"That's funny, you don't look like you have fangs," said Pat Cummings as she sat down by me at a conference we both attended last fall. This may not be a conventional salutation, but I knew where it was coming from. As the current face of Kirkus Reviews in the children's-literature world, I represent a publication that has a reputation for cruel (if youre an author), honest (if you're a review reader) reviews. When many authors think of Kirkus, they probably imagine someone with fangs, horns and a barbed tail.

"You should come to the party at the SCBWI conference in New York," she went on. What? Take my fangs into a room full of authors? As it happens, I was not able to make the party at the Society of Children's Book Writers and Illustrators conference, but not because of cowardice-I had a previous commitment. But I do confess that it's not always easy to wear the fearsome Kirkus persona in certain circles.

Whenever I go to a conference or any gathering in the children's-literature world, chances are good I'm going to bump into somebody whos received a negative review from Kirkus. Sometimes these reviews were published decades past, but still the author remembers them. Sometimes the wound is more recent. And it tends to be awkward. How can it not be? A total stranger has just passed judgment in a 225-word miniessay on a book the author has poured countless hours of craft and emotion into. It's a little like calling somebody's baby ugly.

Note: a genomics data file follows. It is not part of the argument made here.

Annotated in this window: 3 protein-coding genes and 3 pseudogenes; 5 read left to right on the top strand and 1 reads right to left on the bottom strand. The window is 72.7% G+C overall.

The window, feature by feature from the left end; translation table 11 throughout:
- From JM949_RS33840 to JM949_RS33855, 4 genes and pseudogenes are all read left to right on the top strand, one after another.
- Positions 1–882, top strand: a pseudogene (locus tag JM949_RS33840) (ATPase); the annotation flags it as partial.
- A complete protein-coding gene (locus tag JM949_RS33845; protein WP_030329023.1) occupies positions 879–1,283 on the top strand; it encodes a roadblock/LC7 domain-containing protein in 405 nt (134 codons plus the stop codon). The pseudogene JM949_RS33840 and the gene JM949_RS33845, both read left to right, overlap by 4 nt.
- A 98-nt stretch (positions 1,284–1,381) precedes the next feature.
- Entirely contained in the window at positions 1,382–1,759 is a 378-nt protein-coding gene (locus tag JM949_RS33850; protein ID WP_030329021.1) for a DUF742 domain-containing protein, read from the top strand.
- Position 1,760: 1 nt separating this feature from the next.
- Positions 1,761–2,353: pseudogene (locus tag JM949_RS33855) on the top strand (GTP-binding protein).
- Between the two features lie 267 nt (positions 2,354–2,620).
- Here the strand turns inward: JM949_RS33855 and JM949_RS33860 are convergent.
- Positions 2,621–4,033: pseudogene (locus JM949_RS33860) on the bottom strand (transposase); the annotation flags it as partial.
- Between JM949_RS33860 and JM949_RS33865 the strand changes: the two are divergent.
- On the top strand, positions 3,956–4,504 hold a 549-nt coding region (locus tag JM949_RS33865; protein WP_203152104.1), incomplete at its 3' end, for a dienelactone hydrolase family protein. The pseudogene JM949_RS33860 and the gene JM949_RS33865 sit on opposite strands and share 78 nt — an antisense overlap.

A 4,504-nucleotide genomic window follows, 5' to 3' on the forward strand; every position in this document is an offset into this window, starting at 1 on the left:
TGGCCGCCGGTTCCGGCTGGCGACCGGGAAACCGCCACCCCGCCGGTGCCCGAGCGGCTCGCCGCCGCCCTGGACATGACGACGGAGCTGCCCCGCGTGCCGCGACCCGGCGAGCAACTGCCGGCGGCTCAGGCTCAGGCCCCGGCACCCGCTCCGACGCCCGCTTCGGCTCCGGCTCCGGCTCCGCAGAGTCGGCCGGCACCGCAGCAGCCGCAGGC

But BEA and library conferences are one thing; a conference of nothing but authors and illustrators of books for children and teens is something else. It's not exactly Daniel in the lions’ den, but it’s definitely a place where I don't feel entirely welcome. As it happens, though, I had been invited to speak about reviewing at the annual conference of the New England chapter of the SCBWI, and I confessed to Pat that I was a little nervous. "Oh, it'll probably be fine. Probably," she reassured me.

(I'm not entirely sure where Pat's bad Kirkus experience came from; shes written and/or illustrated a number of books, and the Kirkus reviews are by and large quite positive. Of Carousel, we wrote: ”Cummings's depiction of the disappointed child…is refreshingly true to life, while the nuances of her emotions are also warmheartedly portrayed in the Coretta Scott King Award winner's vibrant realistic art. At the end, Daddy and morning arrive like the restorative breeze blowing in Alex's window. A likable, deceptively simple story that provides a fine model of clemency strengthening an already loving relationship.")

In the end, the SCBWI experience was perfectly pleasant and entirely predictable. Checking in, I gave my name, and a volunteer helping at registration joyfully introduced herself as Ellen Booraem, whose books Kirkus has loved without reservation, starting with her first, The Unnameables. Then at supper, I shared a table with others who greeted me with rather more distance, acknowledging that a review is not about the author, it's about the book.

And that's completely true, though I think if I were an author, having poured so much of myself into a book, I would have a hard time separating the two. Which is why I so appreciated the entirely respectful attention of the room full of authors both published and not-yet who listened to me, Leila Roy (who brings her Bookshelves of Doom blog to Kirkus.com every week), Donna Spurlock (who as Director of Marketing at Charlesbridge manages the publisher side of the review process) and our facilitator, Laurie Flynn (an aspiring author and a Kirkus reviewer).

Pat was right-it was just fine. And I'm pretty sure no one saw fangs.

Vicky Smith is the children’s and teen editor at Kirkus Reviews.